Food borne illness is caused by bacteria, viruses, parasites, and chemicals in food or water sources which cause over 200 diseases. These foodborne illnesses are highest in places like Africa and South East Asia where clean water is scarce and hygiene and sanitation are low, especially in the restaurant and food distribution sector. There is a huge lack of hand washing and education on proper food safety techniques, leading to the spread of bacteria like salmonella, E. Coli, and many others that cause serious food illness. As an example a study done in a small city of Iran found that 72.9% of food worker’s hands were contaminated with bacteria. After the people doing the study educated them on proper hand washing techniques using soap and water this percentage dropped to 32%, showing significant promise in hand washing education techniques. (Shojaei) However, implementing this same hand washing idea to other countries may not be useful because there is no clean water to wash hands with, and so it may actually make the problem worse. They would need to teach other sanitation methods in other places, or try to address the problem of clean water. When people get foodborne illnesses in developing countries they may display symptoms like vomiting, diarrhea, abdominal pain, fever, and chills resulting in things like dehydration of HUS. (Foodborne Illnesses) When dehydration occurs, especially in children, death may occur because once again they may not even have access to clean water so they have no way to replenish lost fluids from getting foodborne illness. They also do not have access to medications that may stop diarrhea like Pepto Bismol or over the counter medication and so many of their symptoms are left untreated until they die from dehydration or diarrhea. Foodborne illness transmission and symptoms again work in a cycle where a lack of clean water and sanitation causes food to become unsafe to eat, people then eat the food and become ill but do not have clean water or appropriate food to help them fight the infection. In order to prevent foodborne illness, we would need to get to the root of the cause and also educate people on proper sanitation methods.

  1. What do you think is the most achievable solution for malnutrition?

The most achievable solution to malnutrition would likely be staple crop fortification because it would add necessary nutrients to people’s diets without making them change much about what they are already doing. One of the biggest causes of malnutrition is due to micronutrient deficiencies like vitamin A, iodine, and iron. Adding these micronutrients, along with others, would help with the absorption of healthy supplements that would reduce fatigue, anemia, and things like diarrhea. In order to make this program fully effective they would need to do research on which micronutrients would be most useful, and which would actually be usable in their bodies. They would also need to make sure the program helped local farmers and they would have to educate them on using this new seed or crop in order to keep growing more and make sure it is useful to all members of the community. They could also partner with the farmers and do something like Mama SASHA where people are encouraged to come in and learn about proper nutrition and hygiene and crop growing techniques so that they can start their own gardens, and in return they would receive some seeds or crops of these genetically modified foods. The crops would also differ based on region and cultural preferences so that eating the food would not be a huge change to their diet. The idea of golden rice as an example was a good idea but it would need to be refined in order to fit exactly what their body can handle and what their body will be able to use based on what proteins their bodies already have. This solution overall is good but it would require significant time and money in order to make all the different type of crops, refine them to have all the nutrients available, and then distribute and educate people on the crops. Change will be slow but it will be a start to solve the problem.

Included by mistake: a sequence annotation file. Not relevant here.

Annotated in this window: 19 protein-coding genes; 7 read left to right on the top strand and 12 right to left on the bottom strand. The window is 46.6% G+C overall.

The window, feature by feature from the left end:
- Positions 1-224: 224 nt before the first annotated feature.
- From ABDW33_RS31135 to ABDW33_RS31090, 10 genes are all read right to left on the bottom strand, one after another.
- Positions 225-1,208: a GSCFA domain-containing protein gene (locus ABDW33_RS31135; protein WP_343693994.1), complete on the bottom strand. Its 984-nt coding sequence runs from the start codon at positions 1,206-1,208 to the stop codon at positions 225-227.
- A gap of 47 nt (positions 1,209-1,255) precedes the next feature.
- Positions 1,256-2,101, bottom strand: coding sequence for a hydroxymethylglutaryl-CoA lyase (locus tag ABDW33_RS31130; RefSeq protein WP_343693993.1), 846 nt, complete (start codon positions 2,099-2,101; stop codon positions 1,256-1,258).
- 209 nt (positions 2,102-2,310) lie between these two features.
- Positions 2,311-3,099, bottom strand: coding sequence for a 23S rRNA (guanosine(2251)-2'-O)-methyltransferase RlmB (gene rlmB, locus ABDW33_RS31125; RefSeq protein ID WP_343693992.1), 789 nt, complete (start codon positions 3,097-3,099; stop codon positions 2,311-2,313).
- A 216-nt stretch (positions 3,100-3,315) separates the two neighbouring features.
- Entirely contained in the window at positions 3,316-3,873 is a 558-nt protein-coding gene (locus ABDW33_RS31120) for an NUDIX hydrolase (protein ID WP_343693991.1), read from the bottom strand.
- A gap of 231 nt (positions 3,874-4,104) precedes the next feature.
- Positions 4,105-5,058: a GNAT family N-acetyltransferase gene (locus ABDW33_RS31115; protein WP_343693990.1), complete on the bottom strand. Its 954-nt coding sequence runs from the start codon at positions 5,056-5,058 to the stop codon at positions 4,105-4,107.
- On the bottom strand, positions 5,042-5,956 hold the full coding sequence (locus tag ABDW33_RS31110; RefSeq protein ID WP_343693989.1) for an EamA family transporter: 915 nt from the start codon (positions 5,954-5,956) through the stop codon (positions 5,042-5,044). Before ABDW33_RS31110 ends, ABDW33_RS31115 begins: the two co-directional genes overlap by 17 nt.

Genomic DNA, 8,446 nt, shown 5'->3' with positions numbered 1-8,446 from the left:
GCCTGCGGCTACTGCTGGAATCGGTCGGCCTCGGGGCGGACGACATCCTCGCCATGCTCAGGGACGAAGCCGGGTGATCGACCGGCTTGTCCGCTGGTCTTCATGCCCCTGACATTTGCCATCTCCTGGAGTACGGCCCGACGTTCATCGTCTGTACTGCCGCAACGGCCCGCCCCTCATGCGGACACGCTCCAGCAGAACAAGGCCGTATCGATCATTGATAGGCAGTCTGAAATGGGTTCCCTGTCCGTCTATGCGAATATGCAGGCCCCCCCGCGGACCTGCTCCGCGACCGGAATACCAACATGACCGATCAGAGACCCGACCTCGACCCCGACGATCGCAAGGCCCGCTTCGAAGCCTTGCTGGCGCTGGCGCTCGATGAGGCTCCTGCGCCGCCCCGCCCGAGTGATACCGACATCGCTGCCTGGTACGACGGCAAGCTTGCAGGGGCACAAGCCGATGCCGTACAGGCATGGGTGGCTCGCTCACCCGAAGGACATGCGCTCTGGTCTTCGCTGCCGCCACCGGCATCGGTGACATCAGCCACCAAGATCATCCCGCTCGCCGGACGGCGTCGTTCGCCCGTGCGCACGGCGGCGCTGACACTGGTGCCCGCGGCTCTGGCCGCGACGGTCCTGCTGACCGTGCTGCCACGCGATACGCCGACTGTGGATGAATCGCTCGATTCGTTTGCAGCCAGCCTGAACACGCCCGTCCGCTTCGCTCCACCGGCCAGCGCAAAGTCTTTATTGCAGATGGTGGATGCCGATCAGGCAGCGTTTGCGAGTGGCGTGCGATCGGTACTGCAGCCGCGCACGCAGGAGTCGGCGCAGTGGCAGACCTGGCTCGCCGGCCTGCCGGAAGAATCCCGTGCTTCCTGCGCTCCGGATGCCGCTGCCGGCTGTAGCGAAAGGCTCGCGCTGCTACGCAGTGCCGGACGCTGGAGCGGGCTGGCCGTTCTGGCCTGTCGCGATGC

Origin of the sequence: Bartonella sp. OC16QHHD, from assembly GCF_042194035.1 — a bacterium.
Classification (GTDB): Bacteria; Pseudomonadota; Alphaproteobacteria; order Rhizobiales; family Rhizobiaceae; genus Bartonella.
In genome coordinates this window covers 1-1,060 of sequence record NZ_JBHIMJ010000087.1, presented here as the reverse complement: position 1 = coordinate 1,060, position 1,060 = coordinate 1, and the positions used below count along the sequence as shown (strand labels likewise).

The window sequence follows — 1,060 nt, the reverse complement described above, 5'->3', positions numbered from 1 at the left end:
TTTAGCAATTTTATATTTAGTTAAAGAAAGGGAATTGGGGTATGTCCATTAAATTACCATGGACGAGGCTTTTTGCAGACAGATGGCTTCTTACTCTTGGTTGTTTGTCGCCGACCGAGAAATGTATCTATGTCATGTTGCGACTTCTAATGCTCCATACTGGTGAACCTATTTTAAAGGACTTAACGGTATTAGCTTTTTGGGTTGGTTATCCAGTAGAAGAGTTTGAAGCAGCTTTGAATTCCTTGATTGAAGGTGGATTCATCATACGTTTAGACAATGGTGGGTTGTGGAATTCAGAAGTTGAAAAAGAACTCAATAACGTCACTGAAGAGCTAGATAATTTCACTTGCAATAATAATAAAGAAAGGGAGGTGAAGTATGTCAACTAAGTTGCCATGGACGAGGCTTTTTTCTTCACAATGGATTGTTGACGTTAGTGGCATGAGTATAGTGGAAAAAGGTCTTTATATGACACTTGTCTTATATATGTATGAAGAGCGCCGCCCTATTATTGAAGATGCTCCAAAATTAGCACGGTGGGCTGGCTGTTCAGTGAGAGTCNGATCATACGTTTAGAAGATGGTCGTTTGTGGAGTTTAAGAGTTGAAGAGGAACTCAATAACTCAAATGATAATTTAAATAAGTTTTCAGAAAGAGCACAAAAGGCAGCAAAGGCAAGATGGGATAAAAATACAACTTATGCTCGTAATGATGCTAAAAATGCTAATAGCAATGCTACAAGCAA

“Foodborne Illnesses.” National Institute of Diabetes and Digestive and Kidney Diseases. U.S. Department of Health and Human Services, 01 June 2014. Web. 01 June 2017.

Shojaei, Hasan, Jafar Shooshtaripoor, and Masoud Amiri. “Efficacy of simple hand-washing in reduction of microbial hand contamination of Iranian food handlers.” Food Research International 39.5 (2006): 525-29. Web.

“What is malnutrition?” World Health Organization. World Health Organization, 08 July 2016. Web. 01 June 2017.